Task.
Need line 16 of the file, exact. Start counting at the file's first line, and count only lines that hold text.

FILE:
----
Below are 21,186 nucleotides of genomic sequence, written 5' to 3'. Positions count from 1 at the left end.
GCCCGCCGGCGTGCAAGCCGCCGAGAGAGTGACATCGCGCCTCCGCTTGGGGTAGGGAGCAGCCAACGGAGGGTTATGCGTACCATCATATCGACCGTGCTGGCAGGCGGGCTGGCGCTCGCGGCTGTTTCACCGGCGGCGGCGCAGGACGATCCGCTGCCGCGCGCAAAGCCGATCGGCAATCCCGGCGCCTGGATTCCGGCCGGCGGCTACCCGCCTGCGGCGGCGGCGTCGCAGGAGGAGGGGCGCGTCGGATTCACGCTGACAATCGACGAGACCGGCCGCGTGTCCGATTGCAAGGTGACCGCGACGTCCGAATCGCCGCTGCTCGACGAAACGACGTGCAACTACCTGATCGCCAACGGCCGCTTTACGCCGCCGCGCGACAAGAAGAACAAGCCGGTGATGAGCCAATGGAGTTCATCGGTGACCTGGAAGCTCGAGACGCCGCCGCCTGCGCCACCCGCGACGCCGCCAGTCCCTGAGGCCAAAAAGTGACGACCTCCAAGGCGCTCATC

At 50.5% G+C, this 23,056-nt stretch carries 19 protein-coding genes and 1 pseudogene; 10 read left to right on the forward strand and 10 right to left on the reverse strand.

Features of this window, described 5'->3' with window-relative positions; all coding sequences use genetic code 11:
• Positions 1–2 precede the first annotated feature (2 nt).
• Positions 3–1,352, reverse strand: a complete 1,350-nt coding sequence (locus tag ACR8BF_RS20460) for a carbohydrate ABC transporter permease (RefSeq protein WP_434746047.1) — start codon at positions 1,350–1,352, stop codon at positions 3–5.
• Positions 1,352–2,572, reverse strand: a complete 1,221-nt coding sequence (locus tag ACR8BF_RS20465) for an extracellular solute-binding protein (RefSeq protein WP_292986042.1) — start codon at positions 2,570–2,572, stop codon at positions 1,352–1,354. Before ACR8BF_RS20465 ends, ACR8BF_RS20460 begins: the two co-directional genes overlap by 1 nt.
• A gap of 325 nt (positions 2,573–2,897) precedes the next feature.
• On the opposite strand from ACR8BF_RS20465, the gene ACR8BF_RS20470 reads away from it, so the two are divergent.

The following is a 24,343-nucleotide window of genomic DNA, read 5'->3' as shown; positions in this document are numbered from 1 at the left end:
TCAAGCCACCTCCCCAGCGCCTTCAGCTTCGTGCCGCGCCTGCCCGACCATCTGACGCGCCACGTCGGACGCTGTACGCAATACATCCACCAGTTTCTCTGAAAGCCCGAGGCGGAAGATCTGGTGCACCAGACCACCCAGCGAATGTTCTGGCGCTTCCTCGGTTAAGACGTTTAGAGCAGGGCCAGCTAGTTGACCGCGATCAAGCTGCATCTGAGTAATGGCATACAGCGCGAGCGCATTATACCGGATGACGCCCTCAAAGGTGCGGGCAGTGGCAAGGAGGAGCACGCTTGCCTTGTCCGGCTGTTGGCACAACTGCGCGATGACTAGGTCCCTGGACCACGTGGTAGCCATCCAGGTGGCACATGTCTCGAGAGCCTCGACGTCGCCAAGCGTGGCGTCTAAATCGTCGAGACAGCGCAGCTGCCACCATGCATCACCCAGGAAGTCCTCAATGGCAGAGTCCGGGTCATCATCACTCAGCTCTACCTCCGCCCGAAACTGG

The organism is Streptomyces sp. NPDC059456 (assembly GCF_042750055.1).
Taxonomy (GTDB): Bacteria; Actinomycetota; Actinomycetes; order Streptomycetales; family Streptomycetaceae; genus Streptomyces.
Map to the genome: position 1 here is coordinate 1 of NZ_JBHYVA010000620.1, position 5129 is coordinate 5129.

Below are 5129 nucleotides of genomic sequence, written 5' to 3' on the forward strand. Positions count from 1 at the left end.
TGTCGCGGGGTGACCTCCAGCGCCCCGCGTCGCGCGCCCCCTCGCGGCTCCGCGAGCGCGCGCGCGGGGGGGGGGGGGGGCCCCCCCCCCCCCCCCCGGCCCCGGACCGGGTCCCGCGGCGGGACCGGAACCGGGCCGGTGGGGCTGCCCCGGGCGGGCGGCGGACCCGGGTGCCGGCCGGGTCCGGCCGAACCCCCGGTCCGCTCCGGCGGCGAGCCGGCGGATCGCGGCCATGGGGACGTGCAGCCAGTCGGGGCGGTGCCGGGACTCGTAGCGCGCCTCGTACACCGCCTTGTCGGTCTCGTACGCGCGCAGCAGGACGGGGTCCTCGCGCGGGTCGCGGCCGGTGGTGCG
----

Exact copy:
TGTCGCGGGGTGACCTCCAGCGCCCCGCGTCGCGCGCCCCCTCGCGGCTCCGCGAGCGCGCGCGCGGGGGGGGGGGGGGGCCCCCCCCCCCCCCCCCGGCCCCGGACCGGGTCCCGCGGCGGGACCGGAACCGGGCCGGTGGGGCTGCCCCGGGCGGGCGGCGGACCCGGGTGCCGGCCGGGTCCGGCCGAACCCCCGGTCCGCTCCGGCGGCGAGCCGGCGGATCGCGGCCATGGGGACGTGCAGCCAGTCGGGGCGGTGCCGGGACTCGTAGCGCGCCTCGTACACCGCCTTGTCGGTCTCGTACGCGCGCAGCAGGACGGGGTCCTCGCGCGGGTCGCGGCCGGTGGTGCG